While combination antiretroviral treatment has had a profound impact on the morbidity and mortality of human immunodeficiency virus (HIV) infection, the adherence demands of this therapy are high and failure to maintain viral suppression is common. Directly administered antiretroviral therapy (DAART) has garnered attention recently as a strategy to improve medication adherence and clinical outcomes in HIV-infected individuals. This review is intended to provide an update on the use of DAART and the challenges posed by this strategy, explore settings in which DAART may be used, discuss the role of antiretroviral regimens with improved pharmacokinetic features, and propose future directions for DAART strategies. DAART is modeled on directly observed therapy (DOT) for the treatment of tuberculosis. However, differences in curability, medication dosing frequency, duration of treatment, and the biologic dynamics of infection, pose unique challenges to DAART strategies. Numerous settings have been proposed for DAART, including community based outreach programs, prisons, long-term care facilities, substance abuse treatment sites, and resource-poor countries. Experience with DAART to date has been limited to pilot studies or retrospective comparisons. The prospect of simplified, once-daily antiretroviral therapy holds promise for DAART. However, improvements in antiretroviral therapy may also improve outcomes in patients taking therapy on a self-administered basis. Randomized controlled trials of DAART are needed before this strategy can be embraced in any setting. In future studies it will be important to compare DAART with self-administered therapy in terms of initial virologic and immunologic responses, durability of responses, the development of antiretroviral resistance, and cost effectiveness.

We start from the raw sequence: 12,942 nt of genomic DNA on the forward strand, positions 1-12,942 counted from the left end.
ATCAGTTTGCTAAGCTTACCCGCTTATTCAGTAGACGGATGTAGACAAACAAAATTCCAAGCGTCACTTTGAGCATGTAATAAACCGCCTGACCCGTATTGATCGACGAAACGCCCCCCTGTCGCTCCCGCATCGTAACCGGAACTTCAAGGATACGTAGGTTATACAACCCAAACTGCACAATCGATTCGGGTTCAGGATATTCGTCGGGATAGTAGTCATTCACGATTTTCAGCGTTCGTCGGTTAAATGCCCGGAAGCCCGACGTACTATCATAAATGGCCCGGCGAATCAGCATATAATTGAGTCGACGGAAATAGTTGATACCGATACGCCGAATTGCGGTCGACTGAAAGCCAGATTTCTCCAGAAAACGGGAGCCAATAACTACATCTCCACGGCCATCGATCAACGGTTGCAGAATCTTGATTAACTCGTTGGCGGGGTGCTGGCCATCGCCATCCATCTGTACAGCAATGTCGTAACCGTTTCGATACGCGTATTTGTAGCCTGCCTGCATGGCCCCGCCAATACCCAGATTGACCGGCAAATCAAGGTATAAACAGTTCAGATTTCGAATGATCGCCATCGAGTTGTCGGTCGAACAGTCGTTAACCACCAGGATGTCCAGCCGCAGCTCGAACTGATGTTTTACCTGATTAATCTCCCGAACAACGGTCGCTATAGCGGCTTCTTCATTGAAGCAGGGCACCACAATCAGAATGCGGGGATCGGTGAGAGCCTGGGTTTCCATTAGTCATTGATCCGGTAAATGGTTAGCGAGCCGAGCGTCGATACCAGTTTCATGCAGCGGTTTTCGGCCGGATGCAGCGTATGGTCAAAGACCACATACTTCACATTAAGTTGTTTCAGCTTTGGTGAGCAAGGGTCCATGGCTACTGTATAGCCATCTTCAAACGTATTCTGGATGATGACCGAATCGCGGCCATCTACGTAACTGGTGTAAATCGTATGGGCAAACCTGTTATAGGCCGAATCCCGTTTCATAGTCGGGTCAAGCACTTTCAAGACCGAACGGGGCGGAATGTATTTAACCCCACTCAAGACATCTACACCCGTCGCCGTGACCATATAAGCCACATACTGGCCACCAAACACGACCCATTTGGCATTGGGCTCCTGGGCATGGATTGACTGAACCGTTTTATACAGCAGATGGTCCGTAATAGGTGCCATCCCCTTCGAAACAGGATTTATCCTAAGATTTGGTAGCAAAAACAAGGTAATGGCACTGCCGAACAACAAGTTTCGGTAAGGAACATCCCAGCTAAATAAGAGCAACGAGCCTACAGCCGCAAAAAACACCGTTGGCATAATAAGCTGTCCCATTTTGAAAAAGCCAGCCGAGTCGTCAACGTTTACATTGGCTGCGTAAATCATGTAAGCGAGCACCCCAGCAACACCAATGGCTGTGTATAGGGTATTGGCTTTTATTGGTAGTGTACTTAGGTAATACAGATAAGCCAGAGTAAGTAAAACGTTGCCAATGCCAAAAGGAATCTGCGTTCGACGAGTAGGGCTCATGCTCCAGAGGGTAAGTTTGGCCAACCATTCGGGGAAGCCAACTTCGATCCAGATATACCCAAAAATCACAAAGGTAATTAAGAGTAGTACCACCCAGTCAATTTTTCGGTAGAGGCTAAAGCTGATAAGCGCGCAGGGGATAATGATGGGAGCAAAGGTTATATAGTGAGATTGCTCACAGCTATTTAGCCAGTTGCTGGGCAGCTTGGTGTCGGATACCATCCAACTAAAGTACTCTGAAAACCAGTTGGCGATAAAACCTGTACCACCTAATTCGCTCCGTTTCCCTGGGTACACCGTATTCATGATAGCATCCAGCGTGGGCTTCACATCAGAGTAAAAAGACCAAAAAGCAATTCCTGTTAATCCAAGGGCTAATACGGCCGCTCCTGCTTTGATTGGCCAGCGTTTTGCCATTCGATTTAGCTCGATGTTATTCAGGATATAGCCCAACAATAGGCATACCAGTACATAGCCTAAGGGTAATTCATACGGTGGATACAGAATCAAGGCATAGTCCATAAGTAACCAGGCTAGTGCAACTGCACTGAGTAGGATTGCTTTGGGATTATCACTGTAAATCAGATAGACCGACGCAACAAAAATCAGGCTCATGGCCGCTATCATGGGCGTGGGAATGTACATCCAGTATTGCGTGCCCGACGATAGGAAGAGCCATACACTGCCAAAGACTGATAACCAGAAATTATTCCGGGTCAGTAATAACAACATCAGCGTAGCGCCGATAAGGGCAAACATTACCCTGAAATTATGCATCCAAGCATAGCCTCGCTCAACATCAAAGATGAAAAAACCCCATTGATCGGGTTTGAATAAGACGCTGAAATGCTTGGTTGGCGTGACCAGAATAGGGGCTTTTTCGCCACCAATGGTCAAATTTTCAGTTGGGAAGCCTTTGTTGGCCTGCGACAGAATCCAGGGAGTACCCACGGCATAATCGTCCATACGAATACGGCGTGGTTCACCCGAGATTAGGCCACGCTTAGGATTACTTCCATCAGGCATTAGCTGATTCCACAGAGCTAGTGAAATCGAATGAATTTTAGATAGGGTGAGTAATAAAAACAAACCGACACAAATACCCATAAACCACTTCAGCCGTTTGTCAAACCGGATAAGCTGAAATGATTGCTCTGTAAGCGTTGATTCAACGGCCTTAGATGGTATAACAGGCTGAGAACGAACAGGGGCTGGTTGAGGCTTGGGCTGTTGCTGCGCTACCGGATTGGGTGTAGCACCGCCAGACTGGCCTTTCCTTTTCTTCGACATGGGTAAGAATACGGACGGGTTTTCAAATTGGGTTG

ASJC Scopus subject areas
- Public Health, Environmental and Occupational Health
- Infectious Diseases